Harvard Immigration and Refugee Clinical Program attains major First Circuit victory involving persecution in Guatemala

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In a landmark immigration decision involving a claim of eligibility for asylum, the First Circuit Court of Appeals has issued an opinion finding past persecution in the case of a Mayan man, based on the long history of genocide in Guatemala and related racist mistreatment. The client in the case, Manuel Ordonez-Quino, was represented by Harvard Law School Senior Clinical Instructors John Willshire Carrera and Nancy Kelly, co-managing directors of the Harvard Immigration and Refugee Clinic at Greater Boston Legal Services.

Ninth Circuit judge recounts landmark case at HIRC 30th anniversary

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On June 17, about 200 Harvard Law School alumni and students gathered to mark the 30th anniversary of the Harvard Immigration & Refugee Clinical Program (HIRC). It was a celebration of “30 Years of Social Change Lawyering,” and it brought together advocates from around the country and the world.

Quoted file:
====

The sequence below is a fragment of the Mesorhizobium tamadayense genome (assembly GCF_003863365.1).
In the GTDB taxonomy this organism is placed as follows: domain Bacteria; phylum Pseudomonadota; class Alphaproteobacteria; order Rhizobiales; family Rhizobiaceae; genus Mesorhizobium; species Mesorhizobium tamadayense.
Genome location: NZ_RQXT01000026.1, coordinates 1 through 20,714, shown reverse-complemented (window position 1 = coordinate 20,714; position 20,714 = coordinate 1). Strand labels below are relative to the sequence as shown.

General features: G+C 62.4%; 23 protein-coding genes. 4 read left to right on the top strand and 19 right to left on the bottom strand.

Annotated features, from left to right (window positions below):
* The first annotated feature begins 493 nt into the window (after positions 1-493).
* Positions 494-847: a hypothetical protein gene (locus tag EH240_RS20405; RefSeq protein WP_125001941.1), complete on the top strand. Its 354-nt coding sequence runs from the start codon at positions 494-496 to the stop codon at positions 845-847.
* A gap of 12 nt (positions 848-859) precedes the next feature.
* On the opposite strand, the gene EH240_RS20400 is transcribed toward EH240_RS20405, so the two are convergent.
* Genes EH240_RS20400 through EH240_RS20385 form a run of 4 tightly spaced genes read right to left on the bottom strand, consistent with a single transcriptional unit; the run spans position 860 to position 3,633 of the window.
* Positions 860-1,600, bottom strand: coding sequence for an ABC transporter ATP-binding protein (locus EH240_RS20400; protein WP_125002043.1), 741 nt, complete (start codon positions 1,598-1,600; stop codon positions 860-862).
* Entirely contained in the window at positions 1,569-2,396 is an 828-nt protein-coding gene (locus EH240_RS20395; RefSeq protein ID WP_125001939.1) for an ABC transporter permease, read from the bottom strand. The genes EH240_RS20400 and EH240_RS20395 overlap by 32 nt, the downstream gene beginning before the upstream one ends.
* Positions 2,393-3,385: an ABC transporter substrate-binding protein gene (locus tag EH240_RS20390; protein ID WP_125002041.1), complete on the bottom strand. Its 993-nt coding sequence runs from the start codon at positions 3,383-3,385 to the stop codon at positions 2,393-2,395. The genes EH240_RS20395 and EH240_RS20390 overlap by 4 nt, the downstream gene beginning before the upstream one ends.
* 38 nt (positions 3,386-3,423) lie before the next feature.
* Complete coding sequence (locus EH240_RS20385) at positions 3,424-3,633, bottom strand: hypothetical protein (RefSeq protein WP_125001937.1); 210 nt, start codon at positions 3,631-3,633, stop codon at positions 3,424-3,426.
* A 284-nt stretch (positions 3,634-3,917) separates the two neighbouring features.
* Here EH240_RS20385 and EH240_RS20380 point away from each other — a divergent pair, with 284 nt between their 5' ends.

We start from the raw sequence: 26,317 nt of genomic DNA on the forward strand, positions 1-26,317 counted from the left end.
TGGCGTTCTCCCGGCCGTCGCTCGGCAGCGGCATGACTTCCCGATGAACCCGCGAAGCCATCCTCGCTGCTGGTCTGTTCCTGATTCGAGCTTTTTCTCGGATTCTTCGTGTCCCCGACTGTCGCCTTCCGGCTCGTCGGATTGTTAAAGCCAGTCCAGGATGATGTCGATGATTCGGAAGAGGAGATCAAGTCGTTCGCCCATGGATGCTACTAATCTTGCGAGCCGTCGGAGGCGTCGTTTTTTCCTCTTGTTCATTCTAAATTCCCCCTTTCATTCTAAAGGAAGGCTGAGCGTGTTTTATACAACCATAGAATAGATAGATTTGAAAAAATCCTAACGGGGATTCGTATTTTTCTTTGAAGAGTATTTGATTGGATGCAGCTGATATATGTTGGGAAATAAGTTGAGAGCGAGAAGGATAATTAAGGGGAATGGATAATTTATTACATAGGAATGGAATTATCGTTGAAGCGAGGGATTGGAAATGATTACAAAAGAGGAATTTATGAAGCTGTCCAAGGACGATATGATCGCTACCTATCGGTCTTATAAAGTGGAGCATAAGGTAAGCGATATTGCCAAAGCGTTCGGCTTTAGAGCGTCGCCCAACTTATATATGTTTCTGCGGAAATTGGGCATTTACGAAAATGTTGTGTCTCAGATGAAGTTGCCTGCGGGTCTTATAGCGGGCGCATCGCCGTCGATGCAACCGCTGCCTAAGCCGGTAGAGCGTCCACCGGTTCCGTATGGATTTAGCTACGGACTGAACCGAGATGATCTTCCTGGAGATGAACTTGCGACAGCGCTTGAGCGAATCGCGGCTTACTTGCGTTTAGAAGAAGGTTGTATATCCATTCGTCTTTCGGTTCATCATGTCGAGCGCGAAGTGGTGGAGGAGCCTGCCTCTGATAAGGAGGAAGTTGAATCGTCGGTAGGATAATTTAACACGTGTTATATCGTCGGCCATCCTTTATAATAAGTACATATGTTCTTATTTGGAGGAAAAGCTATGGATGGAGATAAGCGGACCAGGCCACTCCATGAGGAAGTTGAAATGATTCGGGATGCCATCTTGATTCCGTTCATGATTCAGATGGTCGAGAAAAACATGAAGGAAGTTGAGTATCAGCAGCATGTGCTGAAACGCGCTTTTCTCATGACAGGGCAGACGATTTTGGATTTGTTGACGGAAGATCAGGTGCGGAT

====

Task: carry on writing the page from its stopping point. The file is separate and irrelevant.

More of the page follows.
Harvard Legal Aid Bureau students take Hague Convention case to Trial

Harvard Legal Aid Bureau – Breana Ware ’14, Clinical Instructor Verner Moore, Nick Pastan ’15

On January 28, 2014, Harvard Legal Aid Bureau (HLAB) student attorneys Nicholas Pastan ’15 and Breana Ware ’14 found themselves conducting a trial in federal court and asking a Judge to decline to enforce a Petition brought against their client pursuant to the Hague Convention on the Civil Aspects of International Child Abduction.

HLS students draft memorandum accompanying bill to restore immigrant trust in local law enforcement

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Thirty-three professors from Massachusetts law schools have signed on to an important legal opinion drafted by Harvard Law students in support of the Massachusetts Trust Act. The bill seeks to restore the immigrant community’s trust in local law enforcement by limiting the role of local police authorities in the deportation process.

Court decision in appeal argued by HLS clinical students will benefit thousands of disabled vets

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The U.S. Court of Appeals for Veterans Claims has ruled that Lieutenant Colonel Wilson J. Ausmer, Jr., a highly decorated veteran, should be able to file an appeal of his disability claim even though he had missed the 120-day deadline to do so. The case was argued before the Court in October 2013 at Harvard Law School as part of the Veterans Clinic of the WilmerHale Legal Services Center of Harvard Law School.